PSC setting reliability targets for power companies - Business, Government Legal News from throughout WV

PSC setting reliability targets for power companies

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West Virginia has never held its electric utilities to reliability standards.

But the power outages caused by the storm of December 2009 raised what has in 2012 become a favorite topic among residents too often left sitting in the dark: What can be done to keep the power on?

Discussions among the power providers and the PSC's Consumer Advocate Division and Staff in 2010 led to rules that went into effect in August 2011.

And in September, the power providers and other parties filed with the commission agreeing to targets recommended by commission Staff, effective for the years 2014-2018 if approved by the commission.

The targets Staff recommended rely on three measures of reliability that are standard in the industry.

System Average Interruption Frequency Index, or SAIFI, is the average number of interruptions a customer experiences. This is a measure that online sources say is improved by tree trimming and maintaining equipment. System Average Interruption Duration Index, or SAIDI, is the average outage duration for each customer served, improved by improving SAIFI and by improving outage response time.

Dividing duration by frequency gives Customer Average Interruption Duration Index, or CAIDI: average restoration time.

So, for example, while Appalachian Power's average SAIFI, or number of interruptions, from 2007 through 2011 was 2.33 and its SAIDI, average duration spread across all customers served, was 489 minutes, the optimal targets recommended by PSC Staff are 2.21 interruptions and 489 minutes. CAIDI, or average restoration time, was 210 minutes; Staff recommended 210 minutes.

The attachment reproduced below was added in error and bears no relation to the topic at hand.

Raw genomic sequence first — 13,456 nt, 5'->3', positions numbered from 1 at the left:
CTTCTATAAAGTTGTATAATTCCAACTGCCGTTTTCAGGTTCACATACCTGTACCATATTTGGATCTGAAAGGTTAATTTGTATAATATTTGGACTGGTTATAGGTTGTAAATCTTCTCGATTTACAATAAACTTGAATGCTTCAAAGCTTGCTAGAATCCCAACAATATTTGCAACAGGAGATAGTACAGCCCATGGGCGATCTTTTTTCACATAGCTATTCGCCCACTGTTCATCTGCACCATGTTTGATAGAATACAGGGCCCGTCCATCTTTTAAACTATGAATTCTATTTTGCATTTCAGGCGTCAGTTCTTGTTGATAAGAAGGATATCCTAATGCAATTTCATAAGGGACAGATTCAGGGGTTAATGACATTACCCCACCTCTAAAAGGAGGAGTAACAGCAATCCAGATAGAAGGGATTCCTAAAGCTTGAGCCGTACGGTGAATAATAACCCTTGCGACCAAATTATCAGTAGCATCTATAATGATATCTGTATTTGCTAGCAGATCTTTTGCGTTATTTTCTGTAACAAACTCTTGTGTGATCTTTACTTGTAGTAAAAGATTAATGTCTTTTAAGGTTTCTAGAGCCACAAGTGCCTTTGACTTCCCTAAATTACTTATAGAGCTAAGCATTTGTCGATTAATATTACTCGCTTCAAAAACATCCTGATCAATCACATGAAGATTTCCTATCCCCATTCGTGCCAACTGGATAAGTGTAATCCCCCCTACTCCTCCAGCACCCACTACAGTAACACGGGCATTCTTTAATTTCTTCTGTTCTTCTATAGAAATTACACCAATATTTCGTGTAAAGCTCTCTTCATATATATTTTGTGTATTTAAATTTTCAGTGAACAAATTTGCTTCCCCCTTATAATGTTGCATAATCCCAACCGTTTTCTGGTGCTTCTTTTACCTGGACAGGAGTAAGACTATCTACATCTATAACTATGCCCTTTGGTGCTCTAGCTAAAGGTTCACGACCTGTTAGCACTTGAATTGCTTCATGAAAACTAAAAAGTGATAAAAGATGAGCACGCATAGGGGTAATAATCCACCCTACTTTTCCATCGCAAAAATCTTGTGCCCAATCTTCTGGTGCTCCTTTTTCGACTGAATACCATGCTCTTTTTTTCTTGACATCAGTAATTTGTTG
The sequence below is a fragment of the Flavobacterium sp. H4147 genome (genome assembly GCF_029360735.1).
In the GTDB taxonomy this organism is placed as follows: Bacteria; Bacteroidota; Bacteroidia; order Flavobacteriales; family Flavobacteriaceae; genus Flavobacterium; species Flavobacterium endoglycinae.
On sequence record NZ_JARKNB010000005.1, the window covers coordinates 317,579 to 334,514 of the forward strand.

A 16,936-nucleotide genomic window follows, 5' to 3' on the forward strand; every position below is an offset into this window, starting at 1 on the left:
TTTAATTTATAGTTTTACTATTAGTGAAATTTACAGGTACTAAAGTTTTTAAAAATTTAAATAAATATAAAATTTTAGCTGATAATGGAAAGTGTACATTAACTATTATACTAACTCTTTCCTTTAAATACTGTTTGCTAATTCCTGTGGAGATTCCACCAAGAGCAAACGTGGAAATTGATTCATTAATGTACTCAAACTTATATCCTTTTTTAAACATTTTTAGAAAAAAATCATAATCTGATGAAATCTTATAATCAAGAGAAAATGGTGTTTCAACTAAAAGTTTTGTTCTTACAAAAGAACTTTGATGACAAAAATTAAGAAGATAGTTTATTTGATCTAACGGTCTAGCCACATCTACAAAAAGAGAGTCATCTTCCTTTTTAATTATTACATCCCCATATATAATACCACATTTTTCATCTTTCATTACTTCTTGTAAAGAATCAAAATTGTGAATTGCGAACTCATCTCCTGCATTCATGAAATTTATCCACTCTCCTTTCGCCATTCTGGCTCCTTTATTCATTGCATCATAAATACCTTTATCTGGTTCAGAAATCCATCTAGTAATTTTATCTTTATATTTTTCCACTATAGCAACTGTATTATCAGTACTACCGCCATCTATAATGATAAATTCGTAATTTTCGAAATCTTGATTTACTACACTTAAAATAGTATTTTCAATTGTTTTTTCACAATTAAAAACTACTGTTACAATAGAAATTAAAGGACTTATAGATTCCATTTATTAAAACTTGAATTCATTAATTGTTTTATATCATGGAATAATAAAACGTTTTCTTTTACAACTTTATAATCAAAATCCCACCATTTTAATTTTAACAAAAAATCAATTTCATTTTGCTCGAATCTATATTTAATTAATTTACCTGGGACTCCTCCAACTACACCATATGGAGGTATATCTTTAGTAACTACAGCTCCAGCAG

For Monongahela Power, the average SAIFI was 1.73 for the period and the average SAIDI was 302 minutes, while Staff recommendations are 1.73 outages and 298 minutes. CAIDI was 175 minutes; Staff recommended 175 minutes.

The Staff-recommended targets do not appear to be challenging.

But Consumer Advocate Byron Harris pointed out that Staff also recommended minimum standards and that, when utilities seek rate increases, quality of service will now play into that discussion.

"Performance information has been available but the commission has never had rules setting forth what minimum reliability standards were," Harris said.

Another way that improvements will come is that, when utilities submit required annual reliability reports by May 1 of each year, they will have to list the top 5 percent of the their "worst performing circuits" and planned improvements on them.

"Through time, you should have better and better circuits falling into that worst-performing category," Harris said.

It has to be noted that events like the June 29 derecho and Hurricane Sandy are considered extraordinary: Interruptions caused by "major events"  — those that exceed reasonable design or operational limits of the system — are according to the rules not included in the calculation of the reliability indices.

While improving day-to-day reliability may provide a little more resiliency during the biggest storms, Harris said, he doesn't think much can be done.

Still, overall, he's optimistic.

"I do think the targets are going to make a difference overall," he said.

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